Lockheed XC-35

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XC-35
Lockheed XC-35.jpg
Lockheed XC-35
Role Experimental
National origin United States
Manufacturer Lockheed
First flight 9 May 1937
Introduction 1937
Status In storage at the Smithsonian Institution's National Air and Space Museum
Primary user United States Army Air Corps
Number built 1
Developed from Lockheed Model 10 Electra

The Lockheed XC-35 is a twin-engine, experimental pressurized airplane. It was the second American aircraft to feature cabin pressurization. It was initially described as a 'supercharged cabin' by the Army. The distinction of the world's first pressurized aircraft goes to the Engineering Division USD-9A which first flew in the United States in 1921. [1] The XC-35 was a development of the Lockheed Model 10 Electra that was designed per a 1935 request by the United States Army Air Corps for an aircraft with a pressurized cabin.[2]

Design and development[edit]

The United States Air Corps wanted the aircraft to perform high altitude research and to test the feasibility of a pressurized cabin. The Corps contracted with Lockheed Aircraft Corporation to produce the aircraft at a total cost of $112,197. The requirements called for an aircraft capable of flying at no less than 25,000 ft (7,620 m) and having an endurance of 10 hours with at least 2 hours above 25,000 ft (7,620 m).[2] Major Carl Greene and John Younger, both structures experts who worked for the Air Corps Engineering Division at Wright Field in Ohio were responsible for the design of the pressurized cabin structure. Greene and Younger worked with Lockheed to modify a Model 10 Electra with a new fuselage consisting a circular cross section that was able to withstand up to a 10 psi differential. New, smaller windows were used to prevent a possible blowout while operating at high pressure differentials. The cabin pressurization was provided by bleeding air from the engines' turbo supercharger, the compressor outlet fed into the cabin and was controlled by the flight engineer.[3] This system was able to maintain a cabin altitude of 12,000 ft (3,658 m) while flying at 30,000 ft (9,144 m).[4] The fuselage was divided into two compartments, a forward pressurized compartment, and an aft unpressurized compartment. The forward compartment housed two pilots, a flight engineer, and up to two passengers. The aft compartment provided accommodations for one passenger and could only be used at low altitudes since it lacked pressurization.[5]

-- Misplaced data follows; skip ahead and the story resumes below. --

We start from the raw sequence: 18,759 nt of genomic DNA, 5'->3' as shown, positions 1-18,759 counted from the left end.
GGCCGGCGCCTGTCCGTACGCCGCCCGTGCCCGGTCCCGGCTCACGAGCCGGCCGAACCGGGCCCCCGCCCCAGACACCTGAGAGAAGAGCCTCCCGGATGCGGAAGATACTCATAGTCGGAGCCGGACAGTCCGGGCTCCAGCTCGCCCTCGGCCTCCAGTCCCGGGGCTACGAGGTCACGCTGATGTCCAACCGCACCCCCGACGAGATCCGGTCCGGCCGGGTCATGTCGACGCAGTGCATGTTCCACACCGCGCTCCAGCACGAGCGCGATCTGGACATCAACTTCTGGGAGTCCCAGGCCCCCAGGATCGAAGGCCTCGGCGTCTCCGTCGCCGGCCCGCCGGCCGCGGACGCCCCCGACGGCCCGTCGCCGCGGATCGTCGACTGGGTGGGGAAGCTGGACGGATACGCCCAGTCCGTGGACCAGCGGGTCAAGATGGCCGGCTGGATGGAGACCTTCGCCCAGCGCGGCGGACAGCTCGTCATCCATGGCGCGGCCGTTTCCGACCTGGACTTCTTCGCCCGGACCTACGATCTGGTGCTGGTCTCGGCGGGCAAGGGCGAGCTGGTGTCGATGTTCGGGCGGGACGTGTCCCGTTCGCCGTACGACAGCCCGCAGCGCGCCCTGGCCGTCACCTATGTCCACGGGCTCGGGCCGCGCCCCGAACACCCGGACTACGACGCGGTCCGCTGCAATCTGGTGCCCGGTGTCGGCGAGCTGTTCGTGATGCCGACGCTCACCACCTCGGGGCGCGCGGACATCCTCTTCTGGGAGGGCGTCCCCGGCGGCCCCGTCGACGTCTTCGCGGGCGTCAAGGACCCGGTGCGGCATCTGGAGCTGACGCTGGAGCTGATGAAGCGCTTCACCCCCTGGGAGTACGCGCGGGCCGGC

The XC-35 was fitted with two Pratt & Whitney XR-1340-43 engines of 550 hp (410 kW) each compared to the two Pratt & Whitney R-985-13 of 450 hp (336 kW) fitted to the base Model 10 Electra. The engines featured a turbo supercharger to permit the engines to operate in the thin air at high altitudes.

Operational history[edit]

The XC-35 in flight

The XC-35 was delivered to Wright Field, Ohio in May 1937, made its first performance flight on August 5, and was involved in an extensive flight testing program for which the Army Air Corp was awarded the Collier Trophy. The lessons learned from the XC-35 played a key role in the development of the Boeing 307 and the B-29 Superfortress which was to be the first mass produced pressurized aircraft.[4]

The Air Corps brass were so confident in the new technology that they allowed the XC-35 to be used as an executive transport for Louis Johnson, the assistant secretary of war and future Secretary of Defense.[3]

In 1943, NACA pilot Herbert H. Hoover flew the XC-35 into thunderstorms to gather data on the effects of severe weather on aircraft in flight.[6]

The XC-35 was donated to the Smithsonian Institution's National Air and Space Museum in 1948 and remains there in long term storage.[2]

Specifications (Lockheed XC-35)[edit]

A view of the aft pressure bulkhead.

Data from[citation needed]

General characteristics

Performance

See also[edit]

Related development

References[edit]

  1. ^ Cornelisse, Diana G. Splended Vision, Unswerving Purpose; Developing Air Power for the United States Air Force During the First Century of Powered Flight. Wright-Patterson Air Force Base, Ohio: U.S. Air Force Publications, 2002. ISBN 0-16-067599-5. pp. 128-129..
  2. ^ a b c Lockheed XC-35 Electra, Smithsonian Institution National Air and Space Museum.
  3. ^ a b Airplanes that Transformed Aviation, Air & Space Magazine.
  4. ^ a b Van Patten, Robert E. Air Force Magazine Online, Vol.86, No.1 January 2003
  5. ^ Lockheed XC-35, National Museum of the Air Force.
  6. ^ Herbert H. Hoover & Lockheed XC-35, NASA Image eXchange Collection[dead link]

External links[edit]